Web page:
I’m running through my list of suggested topics from readers, and this one goes out to a reader from Sheridan. It’s a common problem, but one of those topics that hopefully doesn’t come up in casual conversation – constipation.
Constipation is most commonly encountered in early childhood or in the senior years. Inactivity can also lead to slow bowel activity. Each one has different underlying causes.
First, I have to deliver yet another lesson in basic anatomy and physiology. When we eat, food travels through the following structures: mouth, esophagus, stomach, small intestine and finally, the large intestine. This journey is facilitated by peristalsis, a process where involuntary muscles in the wall of the digestive tract contract in a rhythmic fashion to move food from north to south.
While constipation can involve trouble anywhere during the journey through the digestive system, the majority of problems occur in the colon. One of the main jobs of the colon is to reclaim water from the stool. If the stool is slowed down in its transit through the colon, more water is absorbed across the wall of the colon which leads to dryer stools.
Young children can develop problems with constipation when they put off going to the bathroom for various reasons. When this happens, they can retain incredible amounts of stool in their colons. Encopresis is the medical term for this condition.
The colons of children with encopresis stretch to the point where the muscles in the wall of the colon are no longer able to push the stool out. Children may also lose the urge to have a bowel movement. These children may pass very large bowel movements and may have a great deal of pain when doing so. They also may have accidents, passing semi-solid or liquid stool that has leaked around the blockage. Painful bowel movements often cause the child to avoid having a bowel movement, more stool builds up, and the cycle repeats itself.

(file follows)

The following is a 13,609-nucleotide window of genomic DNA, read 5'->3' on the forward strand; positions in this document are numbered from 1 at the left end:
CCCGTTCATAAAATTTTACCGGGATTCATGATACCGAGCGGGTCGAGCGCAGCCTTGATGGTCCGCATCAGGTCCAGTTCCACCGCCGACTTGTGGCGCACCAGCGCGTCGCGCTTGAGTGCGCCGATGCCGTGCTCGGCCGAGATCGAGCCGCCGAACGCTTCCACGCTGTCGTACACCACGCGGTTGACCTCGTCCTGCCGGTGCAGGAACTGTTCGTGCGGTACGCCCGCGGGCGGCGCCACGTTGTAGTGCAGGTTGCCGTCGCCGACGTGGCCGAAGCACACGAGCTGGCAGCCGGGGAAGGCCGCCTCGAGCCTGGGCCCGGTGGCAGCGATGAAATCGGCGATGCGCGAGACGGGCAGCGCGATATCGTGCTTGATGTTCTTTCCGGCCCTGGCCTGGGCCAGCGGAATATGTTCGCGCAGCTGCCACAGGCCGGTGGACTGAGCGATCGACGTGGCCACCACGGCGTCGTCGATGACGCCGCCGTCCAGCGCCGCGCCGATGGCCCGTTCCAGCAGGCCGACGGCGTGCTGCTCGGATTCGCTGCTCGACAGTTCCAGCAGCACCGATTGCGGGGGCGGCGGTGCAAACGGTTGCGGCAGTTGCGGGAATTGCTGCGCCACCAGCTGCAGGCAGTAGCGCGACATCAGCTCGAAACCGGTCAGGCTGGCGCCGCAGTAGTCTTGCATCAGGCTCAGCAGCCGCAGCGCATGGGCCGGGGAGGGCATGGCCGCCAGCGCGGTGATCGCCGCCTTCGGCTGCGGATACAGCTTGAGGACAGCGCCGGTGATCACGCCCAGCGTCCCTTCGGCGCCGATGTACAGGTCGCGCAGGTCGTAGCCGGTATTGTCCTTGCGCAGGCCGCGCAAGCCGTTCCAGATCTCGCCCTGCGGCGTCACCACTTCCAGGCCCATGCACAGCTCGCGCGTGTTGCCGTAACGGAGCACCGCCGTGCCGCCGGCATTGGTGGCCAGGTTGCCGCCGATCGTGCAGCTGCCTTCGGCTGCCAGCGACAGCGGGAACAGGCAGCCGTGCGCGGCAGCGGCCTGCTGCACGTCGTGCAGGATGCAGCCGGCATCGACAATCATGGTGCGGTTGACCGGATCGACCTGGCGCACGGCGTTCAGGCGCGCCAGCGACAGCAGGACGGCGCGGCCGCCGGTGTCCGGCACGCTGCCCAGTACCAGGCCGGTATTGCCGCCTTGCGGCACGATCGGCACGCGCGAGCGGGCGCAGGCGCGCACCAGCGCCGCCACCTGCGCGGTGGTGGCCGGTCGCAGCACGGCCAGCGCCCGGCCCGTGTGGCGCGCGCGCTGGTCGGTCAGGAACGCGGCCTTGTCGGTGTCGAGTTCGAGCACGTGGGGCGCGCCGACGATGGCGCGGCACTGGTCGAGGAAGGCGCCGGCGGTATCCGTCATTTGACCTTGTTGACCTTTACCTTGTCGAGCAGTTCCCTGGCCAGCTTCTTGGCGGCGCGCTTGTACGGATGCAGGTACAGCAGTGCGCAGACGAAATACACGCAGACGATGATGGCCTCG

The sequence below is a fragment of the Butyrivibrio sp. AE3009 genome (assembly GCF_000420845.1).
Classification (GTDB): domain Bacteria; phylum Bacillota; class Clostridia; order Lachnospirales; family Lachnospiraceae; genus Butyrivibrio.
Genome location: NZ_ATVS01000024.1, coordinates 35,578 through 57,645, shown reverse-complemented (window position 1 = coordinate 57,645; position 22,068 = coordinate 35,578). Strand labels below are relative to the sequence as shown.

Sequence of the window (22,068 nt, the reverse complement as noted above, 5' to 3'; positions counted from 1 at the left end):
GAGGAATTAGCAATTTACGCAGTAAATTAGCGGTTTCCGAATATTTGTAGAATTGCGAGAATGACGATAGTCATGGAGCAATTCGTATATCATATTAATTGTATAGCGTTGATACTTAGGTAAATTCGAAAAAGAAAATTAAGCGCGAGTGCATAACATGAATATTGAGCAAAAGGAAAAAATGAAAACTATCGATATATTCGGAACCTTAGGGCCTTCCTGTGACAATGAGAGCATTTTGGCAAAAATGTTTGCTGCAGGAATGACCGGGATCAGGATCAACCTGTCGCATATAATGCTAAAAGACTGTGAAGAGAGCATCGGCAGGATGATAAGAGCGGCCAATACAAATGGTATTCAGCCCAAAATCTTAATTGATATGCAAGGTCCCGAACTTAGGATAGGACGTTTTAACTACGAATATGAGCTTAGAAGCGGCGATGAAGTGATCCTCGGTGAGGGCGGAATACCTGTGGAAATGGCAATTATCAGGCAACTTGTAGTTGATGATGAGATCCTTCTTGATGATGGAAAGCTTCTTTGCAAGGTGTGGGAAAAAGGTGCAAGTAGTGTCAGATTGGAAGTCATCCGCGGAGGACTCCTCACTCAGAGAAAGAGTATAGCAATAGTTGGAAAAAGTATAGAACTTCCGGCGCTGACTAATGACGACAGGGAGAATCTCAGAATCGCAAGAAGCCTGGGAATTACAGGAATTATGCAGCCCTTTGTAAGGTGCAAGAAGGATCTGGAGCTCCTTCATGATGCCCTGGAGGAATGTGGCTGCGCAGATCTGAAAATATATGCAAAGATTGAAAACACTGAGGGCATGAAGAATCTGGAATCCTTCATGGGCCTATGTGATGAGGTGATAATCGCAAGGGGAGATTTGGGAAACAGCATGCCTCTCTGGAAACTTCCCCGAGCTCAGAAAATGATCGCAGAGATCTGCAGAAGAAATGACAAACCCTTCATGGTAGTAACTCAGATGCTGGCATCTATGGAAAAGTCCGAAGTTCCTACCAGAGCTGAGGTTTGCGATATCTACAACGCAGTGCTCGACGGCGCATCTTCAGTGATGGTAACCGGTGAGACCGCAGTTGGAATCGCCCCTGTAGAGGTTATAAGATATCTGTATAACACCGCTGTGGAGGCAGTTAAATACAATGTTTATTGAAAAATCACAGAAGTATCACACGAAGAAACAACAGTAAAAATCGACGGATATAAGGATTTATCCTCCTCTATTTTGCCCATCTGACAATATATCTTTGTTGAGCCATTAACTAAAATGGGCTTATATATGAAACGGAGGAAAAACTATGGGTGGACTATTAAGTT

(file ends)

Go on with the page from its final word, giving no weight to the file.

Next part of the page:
Another common cause of constipation is a period of inactivity, especially after surgery. This often follows abdominal surgery, particularly if the surgeon had to manipulate the intestines. When a surgeon handles the intestines it tends to interrupt normal peristalsis for a period of time. Taking pain medication post-operatively can cause things to slow down even more.
We tend to be more inactive as we age, so seniors tend to suffer from bouts of constipation. Seniors frequently take medications that can exacerbate the normal age-related slowing of peristalsis. Some common drugs that can cause this slowing include Benadryl®, Tylenol PM®, Zantac®, some antidepressants, and medications used to treat bladder spasms and incontinence.
As usual, prevention is the best medicine. Everyone should consume adequate fiber as well as fruits and vegetables. Google “high fiber diet” for recommendations. Children need to be taught the habit of sitting on the toilet at least twice a day for 10 minutes or so. They should not be rushed and they should have good support for their legs so they don’t dangle. Along those lines, a shout out to my patients for telling me about the “Squatty Potty®,” a device that elevates the feet, allowing one to be in a more anatomic position to make it easier to have a bowel movement (www.squattypotty.com).
Those who are having surgery or who are laid up for another reason should make sure they are consuming plenty of liquids and they should take a stool softener like docusate or Miralax® on a regular basis starting at the beginning of their illness or as soon as possible after surgery before constipation becomes an issue. The elderly should consume fluids and also get out of bed and walk as much as possible. We joke a lot about prunes, but they really do work.
Young children who have difficulty with bowel movements should be evaluated by their physician. The earlier this problem is treated, the easier it is to correct. For adults who are suffering from constipation and don’t have abdominal pain, laxatives such as Dulcolax® are generally safe and effective for short-term use. If results are not obtained in a few days, you should consult your doctor.